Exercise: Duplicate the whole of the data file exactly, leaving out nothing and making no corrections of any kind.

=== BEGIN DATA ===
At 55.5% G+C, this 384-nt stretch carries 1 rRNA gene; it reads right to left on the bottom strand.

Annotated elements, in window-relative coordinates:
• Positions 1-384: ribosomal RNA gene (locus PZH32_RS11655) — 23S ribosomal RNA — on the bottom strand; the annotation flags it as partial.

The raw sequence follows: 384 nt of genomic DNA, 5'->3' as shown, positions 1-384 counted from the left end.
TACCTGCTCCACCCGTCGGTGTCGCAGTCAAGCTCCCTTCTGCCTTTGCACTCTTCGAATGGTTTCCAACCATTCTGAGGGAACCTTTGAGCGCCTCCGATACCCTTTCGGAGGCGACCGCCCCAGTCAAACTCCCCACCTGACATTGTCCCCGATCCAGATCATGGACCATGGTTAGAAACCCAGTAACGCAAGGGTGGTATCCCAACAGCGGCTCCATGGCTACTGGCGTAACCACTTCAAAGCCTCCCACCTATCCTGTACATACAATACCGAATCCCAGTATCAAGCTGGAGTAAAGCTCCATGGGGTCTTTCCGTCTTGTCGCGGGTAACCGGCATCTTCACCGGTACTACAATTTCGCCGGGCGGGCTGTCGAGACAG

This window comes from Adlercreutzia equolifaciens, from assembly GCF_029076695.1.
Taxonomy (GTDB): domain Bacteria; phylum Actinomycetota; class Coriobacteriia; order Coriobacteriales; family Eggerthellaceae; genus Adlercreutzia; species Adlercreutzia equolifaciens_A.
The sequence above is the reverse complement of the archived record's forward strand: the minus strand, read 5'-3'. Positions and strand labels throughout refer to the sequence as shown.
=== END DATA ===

At 55.5% G+C, this 384-nt stretch carries 1 rRNA gene; it reads right to left on the bottom strand.

Annotated elements, in window-relative coordinates:
• Positions 1-384: ribosomal RNA gene (locus PZH32_RS11655) — 23S ribosomal RNA — on the bottom strand; the annotation flags it as partial.

The raw sequence follows: 384 nt of genomic DNA, 5'->3' as shown, positions 1-384 counted from the left end.
TACCTGCTCCACCCGTCGGTGTCGCAGTCAAGCTCCCTTCTGCCTTTGCACTCTTCGAATGGTTTCCAACCATTCTGAGGGAACCTTTGAGCGCCTCCGATACCCTTTCGGAGGCGACCGCCCCAGTCAAACTCCCCACCTGACATTGTCCCCGATCCAGATCATGGACCATGGTTAGAAACCCAGTAACGCAAGGGTGGTATCCCAACAGCGGCTCCATGGCTACTGGCGTAACCACTTCAAAGCCTCCCACCTATCCTGTACATACAATACCGAATCCCAGTATCAAGCTGGAGTAAAGCTCCATGGGGTCTTTCCGTCTTGTCGCGGGTAACCGGCATCTTCACCGGTACTACAATTTCGCCGGGCGGGCTGTCGAGACAG

This window comes from Adlercreutzia equolifaciens, from assembly GCF_029076695.1.
Taxonomy (GTDB): domain Bacteria; phylum Actinomycetota; class Coriobacteriia; order Coriobacteriales; family Eggerthellaceae; genus Adlercreutzia; species Adlercreutzia equolifaciens_A.
The sequence above is the reverse complement of the archived record's forward strand: the minus strand, read 5'-3'. Positions and strand labels throughout refer to the sequence as shown.